Chappie is perhaps the biggest draw and is the emotional core of the movie, whilst most of the human characters feel devoid of any kind of intelligence, sentient, artificial or otherwise. Dev Patel has built a reputation on playing the earnest geek and he is no different here. A likable presence, even if his motives to create a sentient robot that can paint and recite poetry are a little undercooked, as if his sole motivations are to create a robotic version of Billy Elliot who by the end will stop all the fighting with his dancing. The sentiment is that Chappie is free to do whatever he wants in life, so long as it isn’t crime. It’s just weird to see the arts and creativity being held to such high esteem. I’m a bachelor of the arts, hell, I’m a master of the arts! I can tell you that the arts are not supported so passionately! I kept feeling Patel was too young to play the Geppetto of this tale, the fatherly mentor surely requires an actor with more experience and maturity. There at least needs to be a solid motivation into becoming a father figure to create life where there was none. Deon seems young and capable and creates a sentient AI just because he can, this could have been a defining character trait, but it still feels the film is wanting him to be a kindly influence to the wide eyed robot.
In contrast, I did find myself warming towards that actual gang who become Chappie’s adopted parents. Die Antwoord star as Ninja and Yolandi (I think they are playing themselves, their brand of hip hop dance music is all over the film’s soundtrack and Blomkamp seemingly came up with Chappie when listening to their music and fantasising about the pair parenting a robot child). Yolandi strikes me as exactly the kind of woman who would relish the opportunity to mother a robot, whilst Ninja initially comes over as a jerk and wannabe gangster who gradually accepts a more paternal responsibility by the film’s third act.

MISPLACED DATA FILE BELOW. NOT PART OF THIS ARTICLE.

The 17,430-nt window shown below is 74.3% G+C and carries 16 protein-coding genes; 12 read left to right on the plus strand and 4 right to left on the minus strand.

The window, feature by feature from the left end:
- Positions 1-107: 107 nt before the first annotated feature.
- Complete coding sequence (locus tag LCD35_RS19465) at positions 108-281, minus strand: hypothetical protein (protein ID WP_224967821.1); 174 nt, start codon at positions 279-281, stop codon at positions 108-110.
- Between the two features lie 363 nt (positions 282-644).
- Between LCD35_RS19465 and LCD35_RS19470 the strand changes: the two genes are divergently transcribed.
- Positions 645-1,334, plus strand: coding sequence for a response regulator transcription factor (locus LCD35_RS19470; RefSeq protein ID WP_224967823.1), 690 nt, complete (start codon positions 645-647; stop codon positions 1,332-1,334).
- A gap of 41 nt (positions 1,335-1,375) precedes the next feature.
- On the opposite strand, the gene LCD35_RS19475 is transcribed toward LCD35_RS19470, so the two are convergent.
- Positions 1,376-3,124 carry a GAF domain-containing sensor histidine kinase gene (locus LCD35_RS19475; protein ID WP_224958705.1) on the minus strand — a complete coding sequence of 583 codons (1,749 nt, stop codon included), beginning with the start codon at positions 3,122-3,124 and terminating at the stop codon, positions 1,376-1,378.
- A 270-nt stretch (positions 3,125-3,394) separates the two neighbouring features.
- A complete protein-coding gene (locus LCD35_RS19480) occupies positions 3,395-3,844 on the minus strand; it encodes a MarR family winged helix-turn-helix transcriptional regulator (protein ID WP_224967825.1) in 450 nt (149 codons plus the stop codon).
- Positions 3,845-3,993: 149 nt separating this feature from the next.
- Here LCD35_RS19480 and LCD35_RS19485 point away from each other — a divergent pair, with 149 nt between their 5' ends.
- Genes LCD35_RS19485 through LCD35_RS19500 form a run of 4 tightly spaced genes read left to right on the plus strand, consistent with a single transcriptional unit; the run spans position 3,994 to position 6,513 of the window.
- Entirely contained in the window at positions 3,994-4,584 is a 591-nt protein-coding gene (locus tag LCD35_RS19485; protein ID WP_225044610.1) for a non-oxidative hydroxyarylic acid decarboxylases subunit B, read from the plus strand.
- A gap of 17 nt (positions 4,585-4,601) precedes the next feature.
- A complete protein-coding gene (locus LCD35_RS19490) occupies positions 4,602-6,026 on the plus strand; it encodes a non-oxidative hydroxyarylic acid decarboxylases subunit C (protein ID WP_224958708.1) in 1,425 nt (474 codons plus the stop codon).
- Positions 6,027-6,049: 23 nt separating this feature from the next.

I feel I need to speak more about Hugh Jackman’s character in the film. Indeed he may require his very own essay. Jackman plays Vincent Moore, one of the most ludicrous villains in recent memory and I inevitably found myself drawn towards him just in terms of his sheer stupidity. Vincent Moore is an amalgamation of everything that is terrifying about Australians. An Aussie red neck who probably has a black widow spider in each of his pockets. Jackman plays an overly macho bible thumping Bogan, waltzing around in Steve Irwin shorts and mullet whilst emitting poorly conceived Australian colloquialisms that don’t even sound authentic in the first place (“I’m as mad as a frog in a sock”). He walks around the office with a pistol in his holster, as if he’s doing overtime at the LAPD. He thinks sentient robots are an affront against God.
He is responsible for creating The Moose, which is basically Chappie’s version of Robocop’s ED209 in all but name. The whole film is leading to the point in which The Moose is unleashed and once it does it is an exercise in video game shooter overkill (“How about a Clusterbomb?” he chuckles in his cruel Bohan voice). Somewhere there is probably a film to be made about this man’s deep seated love with his impractical, implausibly armed two legged battle tank. The tank is a mechanised version of Jackman’s character, over the top, overly armed, impractical, lacking finesse and brains, unloved by seemingly everyone, yet all of the film is building up to the moment in which it is let loose.